Protein imports: Dutch seek alternatives
Protein imports

Dutch seek alternatives

imago images / agefotostock
One focus of the protein strategy will be the use of insects for feeding livestock.
One focus of the protein strategy will be the use of insects for feeding livestock.

THE NETHERLANDS, Den Haag. The Netherlands wants to reduce soy imports. Investments in meat from cell cultures and the feeding of animal meal and insects should also help.

Just before the new year, Dutch Agriculture Minister Carola Schouten presented a proposal for the development of a national protein crop strategy (NES). According to a letter from the head of department to the Second Chamber of the Dutch Parliament, this is intended to follow up on a corresponding call made by the EU Commission to member states in 2018, in cooperation with the entire protein chain. The goal of the NES, she said, must be to reduce dependence on third-country imports - especially soy - to meet the Community's and the Netherlands' needs for plant protein over the next five to 10 years. The degree of self-sufficiency in "new" and vegetable proteins must be increased in a sustainable manner. The aim is also to make a positive contribution to the health of people, animals and the environment.

The department head wants to invest in research into innovative protein sources such as duckweed, microalgae, aquaculture and meat from cell cultures. Another focus of the NES, according to the minister, will be on the use of insects for feeding livestock and for human nutrition. In addition, protein must increasingly be recovered from biomass residues such as kitchen waste and meat-and-bone meal in the interests of a circular economy.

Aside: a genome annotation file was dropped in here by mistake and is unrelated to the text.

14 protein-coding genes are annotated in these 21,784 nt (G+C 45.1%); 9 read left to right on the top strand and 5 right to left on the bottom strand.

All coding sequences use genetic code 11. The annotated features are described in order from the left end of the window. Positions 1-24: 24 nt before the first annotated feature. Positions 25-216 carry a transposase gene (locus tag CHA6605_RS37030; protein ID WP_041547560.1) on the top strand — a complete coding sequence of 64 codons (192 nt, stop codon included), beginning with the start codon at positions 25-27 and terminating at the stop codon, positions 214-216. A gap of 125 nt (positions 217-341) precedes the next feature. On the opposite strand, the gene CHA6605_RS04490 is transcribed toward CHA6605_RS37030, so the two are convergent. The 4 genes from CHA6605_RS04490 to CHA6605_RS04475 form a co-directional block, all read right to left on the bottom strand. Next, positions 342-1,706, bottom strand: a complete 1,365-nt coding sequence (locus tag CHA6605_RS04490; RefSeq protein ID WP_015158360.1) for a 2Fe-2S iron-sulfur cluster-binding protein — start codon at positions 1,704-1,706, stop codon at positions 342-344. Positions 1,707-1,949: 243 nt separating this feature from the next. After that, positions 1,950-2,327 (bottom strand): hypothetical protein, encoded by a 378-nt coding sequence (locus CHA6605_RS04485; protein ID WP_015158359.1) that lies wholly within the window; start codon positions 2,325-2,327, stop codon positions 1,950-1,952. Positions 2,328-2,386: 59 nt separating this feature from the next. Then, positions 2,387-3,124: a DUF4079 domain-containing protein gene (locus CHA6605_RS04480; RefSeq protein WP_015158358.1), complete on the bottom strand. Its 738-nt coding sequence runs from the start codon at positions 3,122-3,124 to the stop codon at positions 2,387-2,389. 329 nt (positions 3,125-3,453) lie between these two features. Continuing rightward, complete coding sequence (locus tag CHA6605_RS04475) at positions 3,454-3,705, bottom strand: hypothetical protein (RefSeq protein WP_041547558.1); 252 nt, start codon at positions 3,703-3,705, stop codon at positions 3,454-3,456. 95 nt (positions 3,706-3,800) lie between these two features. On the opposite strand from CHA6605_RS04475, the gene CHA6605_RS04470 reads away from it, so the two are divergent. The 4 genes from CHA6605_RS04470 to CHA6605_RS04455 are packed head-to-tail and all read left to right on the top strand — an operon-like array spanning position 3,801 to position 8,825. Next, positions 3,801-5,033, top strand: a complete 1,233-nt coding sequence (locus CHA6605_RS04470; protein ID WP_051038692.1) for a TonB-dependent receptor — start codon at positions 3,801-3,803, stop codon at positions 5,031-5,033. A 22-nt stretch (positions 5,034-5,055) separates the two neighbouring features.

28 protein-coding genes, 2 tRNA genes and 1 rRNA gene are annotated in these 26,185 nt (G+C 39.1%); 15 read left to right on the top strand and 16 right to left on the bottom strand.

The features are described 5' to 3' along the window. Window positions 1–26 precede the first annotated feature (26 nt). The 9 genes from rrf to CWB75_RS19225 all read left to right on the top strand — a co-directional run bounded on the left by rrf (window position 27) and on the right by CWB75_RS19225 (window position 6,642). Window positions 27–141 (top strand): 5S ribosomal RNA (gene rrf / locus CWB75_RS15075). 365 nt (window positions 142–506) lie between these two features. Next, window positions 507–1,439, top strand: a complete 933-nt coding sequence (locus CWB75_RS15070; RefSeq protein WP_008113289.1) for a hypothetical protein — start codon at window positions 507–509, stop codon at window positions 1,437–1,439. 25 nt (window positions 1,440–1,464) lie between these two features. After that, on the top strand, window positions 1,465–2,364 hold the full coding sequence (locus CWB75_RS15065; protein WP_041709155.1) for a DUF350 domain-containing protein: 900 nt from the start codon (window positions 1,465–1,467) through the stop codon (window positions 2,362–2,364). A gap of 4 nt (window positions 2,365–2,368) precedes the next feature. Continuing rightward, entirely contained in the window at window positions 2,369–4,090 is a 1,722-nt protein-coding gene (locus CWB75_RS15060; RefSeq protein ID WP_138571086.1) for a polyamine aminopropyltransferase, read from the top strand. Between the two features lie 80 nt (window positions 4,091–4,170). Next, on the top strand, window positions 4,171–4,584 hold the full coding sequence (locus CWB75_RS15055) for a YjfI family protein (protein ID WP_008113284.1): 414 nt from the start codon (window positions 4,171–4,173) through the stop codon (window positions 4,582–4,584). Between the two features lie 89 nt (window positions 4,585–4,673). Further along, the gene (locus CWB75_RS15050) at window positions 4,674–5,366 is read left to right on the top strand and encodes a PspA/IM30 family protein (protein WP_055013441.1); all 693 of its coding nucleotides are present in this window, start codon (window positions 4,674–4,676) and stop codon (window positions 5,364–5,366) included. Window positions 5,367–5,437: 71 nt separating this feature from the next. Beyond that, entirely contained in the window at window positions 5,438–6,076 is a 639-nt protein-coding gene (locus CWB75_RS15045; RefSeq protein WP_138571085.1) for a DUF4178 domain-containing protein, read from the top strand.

Meanwhile, with regard to human nutrition, it is important to achieve a better balance between plant and animal protein. The goal is for the Dutch to consume at least as many plant protein products as animal protein products by 2030. In addition, the cultivation of protein-rich crops, including legumes such as field beans, peas and green beans, as well as grasses and potatoes, is to be promoted. To this end, a Green Deal on pulses is to be agreed this year with the protein industry and embedded in the EU's Common Agricultural Policy (CAP).

Schouten clarified that the Netherlands should continue to source vegetable protein from third countries in parallel with the NES. As a major importer of soy, he said, the country must therefore continue to advocate sustainable commodities in the future.

Source:; AgE


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